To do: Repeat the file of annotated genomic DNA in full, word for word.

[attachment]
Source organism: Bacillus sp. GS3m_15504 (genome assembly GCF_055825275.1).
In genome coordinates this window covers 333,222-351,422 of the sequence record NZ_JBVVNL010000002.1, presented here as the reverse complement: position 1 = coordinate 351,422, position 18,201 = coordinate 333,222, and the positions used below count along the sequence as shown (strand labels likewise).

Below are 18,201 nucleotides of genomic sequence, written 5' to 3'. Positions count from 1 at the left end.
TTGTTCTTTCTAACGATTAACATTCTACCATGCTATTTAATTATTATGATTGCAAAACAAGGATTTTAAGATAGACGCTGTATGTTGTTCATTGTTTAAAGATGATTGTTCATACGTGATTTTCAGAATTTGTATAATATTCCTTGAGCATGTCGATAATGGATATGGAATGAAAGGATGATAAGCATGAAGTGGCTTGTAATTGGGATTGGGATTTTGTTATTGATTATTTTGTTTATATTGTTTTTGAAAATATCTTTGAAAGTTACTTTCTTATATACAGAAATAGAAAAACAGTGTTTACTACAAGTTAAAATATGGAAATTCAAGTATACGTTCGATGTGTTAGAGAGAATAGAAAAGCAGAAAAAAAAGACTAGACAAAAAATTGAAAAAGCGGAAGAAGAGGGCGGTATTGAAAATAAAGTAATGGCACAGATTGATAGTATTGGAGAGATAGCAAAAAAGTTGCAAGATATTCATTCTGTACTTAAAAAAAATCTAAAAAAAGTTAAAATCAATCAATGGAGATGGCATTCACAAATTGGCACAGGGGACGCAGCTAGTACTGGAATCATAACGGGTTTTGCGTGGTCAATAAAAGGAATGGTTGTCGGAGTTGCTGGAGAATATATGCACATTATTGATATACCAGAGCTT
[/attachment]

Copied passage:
Source organism: Bacillus sp. GS3m_15504 (genome assembly GCF_055825275.1).
In genome coordinates this window covers 333,222-351,422 of the sequence record NZ_JBVVNL010000002.1, presented here as the reverse complement: position 1 = coordinate 351,422, position 18,201 = coordinate 333,222, and the positions used below count along the sequence as shown (strand labels likewise).

Below are 18,201 nucleotides of genomic sequence, written 5' to 3'. Positions count from 1 at the left end.
TTGTTCTTTCTAACGATTAACATTCTACCATGCTATTTAATTATTATGATTGCAAAACAAGGATTTTAAGATAGACGCTGTATGTTGTTCATTGTTTAAAGATGATTGTTCATACGTGATTTTCAGAATTTGTATAATATTCCTTGAGCATGTCGATAATGGATATGGAATGAAAGGATGATAAGCATGAAGTGGCTTGTAATTGGGATTGGGATTTTGTTATTGATTATTTTGTTTATATTGTTTTTGAAAATATCTTTGAAAGTTACTTTCTTATATACAGAAATAGAAAAACAGTGTTTACTACAAGTTAAAATATGGAAATTCAAGTATACGTTCGATGTGTTAGAGAGAATAGAAAAGCAGAAAAAAAAGACTAGACAAAAAATTGAAAAAGCGGAAGAAGAGGGCGGTATTGAAAATAAAGTAATGGCACAGATTGATAGTATTGGAGAGATAGCAAAAAAGTTGCAAGATATTCATTCTGTACTTAAAAAAAATCTAAAAAAAGTTAAAATCAATCAATGGAGATGGCATTCACAAATTGGCACAGGGGACGCAGCTAGTACTGGAATCATAACGGGTTTTGCGTGGTCAATAAAAGGAATGGTTGTCGGAGTTGCTGGAGAATATATGCACATTATTGATATACCAGAGCTT